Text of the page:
It’s been a while since I last worked on any mobile apps, so I thought the last couple weeks of sabbatical would be a good time to get caught up on iOS and specifically to learn Swift, which didn’t exist last time 🙃. For the most part, it was pretty easy to pick up and I was able to move fairly quickly on some apps I had been thinking about.
One of the only problems I ran into was related to Core Data concurrency. Specifically, if two different threads are reading and writing data, you get errors like 'NSGenericException', reason: Collection <__NSArrayM: 0x7fabb400> was mutated while being enumerated.
The solution is private queue contexts. I won’t do a full explanation of queue contexts here, but the Apple Developer Documentation has some good information. The idea is to create a private context to operate on while we’re doing background work.
For this to work as expected there are a few things that need to happen:
Set context.parent. In order for the changes to eventually be written to disk, we have to associate the new, private context with the main context by setting newContext.parent = oldContext.
Use context.object(with: objectID) to make core data relationships. We need to get a reference in the current context to any objects that were created outside the context.
After saving, we also need to save the parent context to commit the changes to disk. To make it thread safe, we use oldContext.perform or oldContext.performAndWait depending on whether is should be asynchronous or not.
I put together a gist to demonstrate:
The following articles were especially helpful to understand how to fix this problem in my case:
I occasionally use git bisect to figure out where I’ve introduced test failures. If you’re not familiar, given known good and bad commits, along with a test command, git bisect does a binary search over your repo to determine where a bug or test failure was introduced. This is especially useful on large repos with a test suite that takes a minute or two (or more 🙃) to run.
Most of the time, I just need to check the last handful of commits. To that end, I’ve written a bash function that assumes the current HEAD is bad, 10 commits prior is good, and automatically runs a test command that you define.
git bisect start
git bisect bad
git checkout HEAD~10
git bisect good
git bisect run "$@"
This won’t cover every case, but should help automate this fairly verbose process most of the time.
I’ve been dabbling in Golang on and off for a little while now. Recently I was looking for a package to read and parse configuration files with the following requirements in mind:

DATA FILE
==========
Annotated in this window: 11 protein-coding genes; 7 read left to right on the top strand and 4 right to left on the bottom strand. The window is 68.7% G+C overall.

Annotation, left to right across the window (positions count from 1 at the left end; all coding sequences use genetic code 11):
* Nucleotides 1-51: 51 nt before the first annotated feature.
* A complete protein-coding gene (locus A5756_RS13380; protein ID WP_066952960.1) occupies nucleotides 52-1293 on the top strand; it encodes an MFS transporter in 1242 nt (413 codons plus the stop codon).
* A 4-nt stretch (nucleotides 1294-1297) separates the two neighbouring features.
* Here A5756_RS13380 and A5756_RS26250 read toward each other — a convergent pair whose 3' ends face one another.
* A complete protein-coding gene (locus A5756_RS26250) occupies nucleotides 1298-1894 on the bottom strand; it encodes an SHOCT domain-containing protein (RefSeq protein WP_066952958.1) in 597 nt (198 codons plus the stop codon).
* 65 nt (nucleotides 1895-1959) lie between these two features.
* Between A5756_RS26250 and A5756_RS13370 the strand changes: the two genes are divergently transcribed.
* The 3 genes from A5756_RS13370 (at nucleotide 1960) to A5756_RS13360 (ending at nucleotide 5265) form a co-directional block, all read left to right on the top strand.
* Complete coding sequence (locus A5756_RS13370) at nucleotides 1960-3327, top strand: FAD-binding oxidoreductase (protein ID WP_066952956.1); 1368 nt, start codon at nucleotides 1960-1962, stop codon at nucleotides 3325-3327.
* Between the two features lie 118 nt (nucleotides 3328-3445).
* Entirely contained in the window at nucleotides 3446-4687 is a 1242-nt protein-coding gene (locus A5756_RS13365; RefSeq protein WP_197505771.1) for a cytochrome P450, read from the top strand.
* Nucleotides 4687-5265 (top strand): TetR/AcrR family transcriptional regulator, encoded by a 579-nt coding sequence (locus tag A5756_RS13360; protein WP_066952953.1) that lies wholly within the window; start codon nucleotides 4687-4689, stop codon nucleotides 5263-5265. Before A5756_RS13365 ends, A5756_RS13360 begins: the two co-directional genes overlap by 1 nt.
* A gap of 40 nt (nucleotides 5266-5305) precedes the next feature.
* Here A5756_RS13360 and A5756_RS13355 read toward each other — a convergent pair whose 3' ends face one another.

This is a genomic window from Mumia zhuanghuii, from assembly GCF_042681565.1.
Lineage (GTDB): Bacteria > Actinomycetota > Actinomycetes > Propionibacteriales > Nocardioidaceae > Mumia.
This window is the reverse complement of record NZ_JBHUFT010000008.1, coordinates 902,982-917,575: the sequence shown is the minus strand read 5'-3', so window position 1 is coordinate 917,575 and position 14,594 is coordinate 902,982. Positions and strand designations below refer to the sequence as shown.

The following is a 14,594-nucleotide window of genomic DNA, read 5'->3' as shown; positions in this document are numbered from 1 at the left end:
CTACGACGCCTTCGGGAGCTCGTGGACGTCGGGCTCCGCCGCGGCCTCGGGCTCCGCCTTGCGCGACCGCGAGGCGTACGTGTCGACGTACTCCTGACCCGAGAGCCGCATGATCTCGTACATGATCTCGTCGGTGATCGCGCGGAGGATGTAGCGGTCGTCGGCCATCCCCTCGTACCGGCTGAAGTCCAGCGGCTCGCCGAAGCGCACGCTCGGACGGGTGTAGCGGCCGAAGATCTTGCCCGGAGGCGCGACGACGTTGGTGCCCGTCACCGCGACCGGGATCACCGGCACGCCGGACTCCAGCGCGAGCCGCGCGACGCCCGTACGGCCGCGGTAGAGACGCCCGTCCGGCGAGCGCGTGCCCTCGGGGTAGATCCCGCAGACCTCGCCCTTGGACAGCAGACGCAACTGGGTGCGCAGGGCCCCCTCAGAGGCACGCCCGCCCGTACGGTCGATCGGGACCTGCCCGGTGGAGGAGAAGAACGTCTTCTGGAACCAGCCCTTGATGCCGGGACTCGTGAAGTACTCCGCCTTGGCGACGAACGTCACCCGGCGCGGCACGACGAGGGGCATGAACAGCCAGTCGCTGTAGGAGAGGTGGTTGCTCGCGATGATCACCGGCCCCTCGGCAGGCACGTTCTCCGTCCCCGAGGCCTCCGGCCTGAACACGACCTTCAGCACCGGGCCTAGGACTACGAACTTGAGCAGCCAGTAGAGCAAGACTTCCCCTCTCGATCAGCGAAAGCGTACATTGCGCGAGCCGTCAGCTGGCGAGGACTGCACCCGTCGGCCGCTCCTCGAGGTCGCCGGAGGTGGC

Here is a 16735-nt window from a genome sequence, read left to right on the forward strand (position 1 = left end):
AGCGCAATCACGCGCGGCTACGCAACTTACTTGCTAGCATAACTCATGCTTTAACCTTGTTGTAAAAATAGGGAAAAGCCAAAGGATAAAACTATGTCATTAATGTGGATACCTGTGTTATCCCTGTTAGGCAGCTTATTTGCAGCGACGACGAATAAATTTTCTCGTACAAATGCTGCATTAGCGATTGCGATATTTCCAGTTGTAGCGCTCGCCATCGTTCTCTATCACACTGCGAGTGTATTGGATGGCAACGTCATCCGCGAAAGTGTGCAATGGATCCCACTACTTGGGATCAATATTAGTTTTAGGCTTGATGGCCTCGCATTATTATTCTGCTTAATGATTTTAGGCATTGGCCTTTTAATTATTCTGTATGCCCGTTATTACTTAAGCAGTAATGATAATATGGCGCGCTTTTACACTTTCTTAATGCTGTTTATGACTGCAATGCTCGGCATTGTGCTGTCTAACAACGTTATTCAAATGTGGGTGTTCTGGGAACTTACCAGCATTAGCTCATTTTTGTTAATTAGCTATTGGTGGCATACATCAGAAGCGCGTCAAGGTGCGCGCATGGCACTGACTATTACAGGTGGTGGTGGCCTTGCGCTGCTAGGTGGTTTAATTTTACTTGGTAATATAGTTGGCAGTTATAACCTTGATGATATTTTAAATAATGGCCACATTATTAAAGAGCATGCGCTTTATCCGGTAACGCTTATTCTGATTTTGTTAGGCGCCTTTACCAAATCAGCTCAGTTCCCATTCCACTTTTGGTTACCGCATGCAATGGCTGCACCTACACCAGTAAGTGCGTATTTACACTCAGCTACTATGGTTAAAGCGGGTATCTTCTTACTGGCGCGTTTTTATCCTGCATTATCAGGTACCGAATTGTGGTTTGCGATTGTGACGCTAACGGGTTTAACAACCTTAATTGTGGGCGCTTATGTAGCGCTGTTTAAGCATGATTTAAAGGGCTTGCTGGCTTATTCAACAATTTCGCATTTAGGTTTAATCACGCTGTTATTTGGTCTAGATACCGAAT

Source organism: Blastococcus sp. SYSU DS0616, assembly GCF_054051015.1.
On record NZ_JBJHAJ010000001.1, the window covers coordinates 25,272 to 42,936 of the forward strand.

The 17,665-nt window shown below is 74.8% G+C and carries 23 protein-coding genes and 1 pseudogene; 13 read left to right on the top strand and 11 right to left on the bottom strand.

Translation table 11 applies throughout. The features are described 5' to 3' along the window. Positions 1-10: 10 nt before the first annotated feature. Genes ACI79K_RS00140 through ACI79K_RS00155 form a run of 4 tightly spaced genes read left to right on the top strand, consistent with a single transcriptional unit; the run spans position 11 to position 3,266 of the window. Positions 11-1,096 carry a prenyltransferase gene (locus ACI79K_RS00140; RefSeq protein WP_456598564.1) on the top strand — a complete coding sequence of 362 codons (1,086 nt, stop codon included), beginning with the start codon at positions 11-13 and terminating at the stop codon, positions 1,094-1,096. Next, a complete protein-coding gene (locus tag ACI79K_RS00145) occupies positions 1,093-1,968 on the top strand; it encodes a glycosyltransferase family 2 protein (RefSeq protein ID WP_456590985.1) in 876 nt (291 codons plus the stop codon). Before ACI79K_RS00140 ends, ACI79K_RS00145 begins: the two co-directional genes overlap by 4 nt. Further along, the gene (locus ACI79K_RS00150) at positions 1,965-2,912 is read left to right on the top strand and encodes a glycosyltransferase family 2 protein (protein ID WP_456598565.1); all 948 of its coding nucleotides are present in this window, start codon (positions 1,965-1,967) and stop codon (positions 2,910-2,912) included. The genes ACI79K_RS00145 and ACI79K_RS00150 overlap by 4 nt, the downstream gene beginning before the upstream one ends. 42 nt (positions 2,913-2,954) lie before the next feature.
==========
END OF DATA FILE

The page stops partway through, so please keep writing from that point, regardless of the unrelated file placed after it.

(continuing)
Use environment variables and JSON files (in that order).
Support hot reloading.
I looked at some of the popular configuration packages, but didn’t see anything that I loved. Many of them don’t meet the requirements I had in mind or are more complex than I’d like.
So, I decided to write config — I know, it’s a great name. It’s pretty simple. We cache values in memory to minimize disk IO. On SIGHUP (or any time you call config.Reload()), we clear the cache, so you can update the configuration without restarting your app.
I’ve been playing with Github Auto Deploys recently. There are a couple things I’m doing here that I think are different from the typical auto deploy workflow.
Using the deployment event. Github has a way to differentiate push from deployment. Deployments have the added benefit of depending on Github statuses, like ci/travis-ci. Having deployments depend on a test suite is nice.
Using git fetch && git checkout. Instead of doing a git pull and slowly updating files depending on the network speed, first fetch all the files and then do a quick file pointer swap to instantly update all files at once.
Photon, the image service hosted by Automattic, does lossless compression automatically. Page Speed will probably still complain that images aren’t compressed enough. Luckily, Photon has a way to fix that.
There are a couple of parameters, quality and strip, that will further reduce the file size of JPEG images. Quality is pretty straight forward. The strip parameter will let you strip EXIF and color data. I use a snippet like this to set the quality to 80% on my site.
The results can be pretty dramatic. At full size, this image of downtown Madison goes from 16MB to 2.7MB by setting the quality to 80%. That’s a big deal on a mobile connection and it’s pretty hard to spot the difference on most images unless you’re looking at them side by side.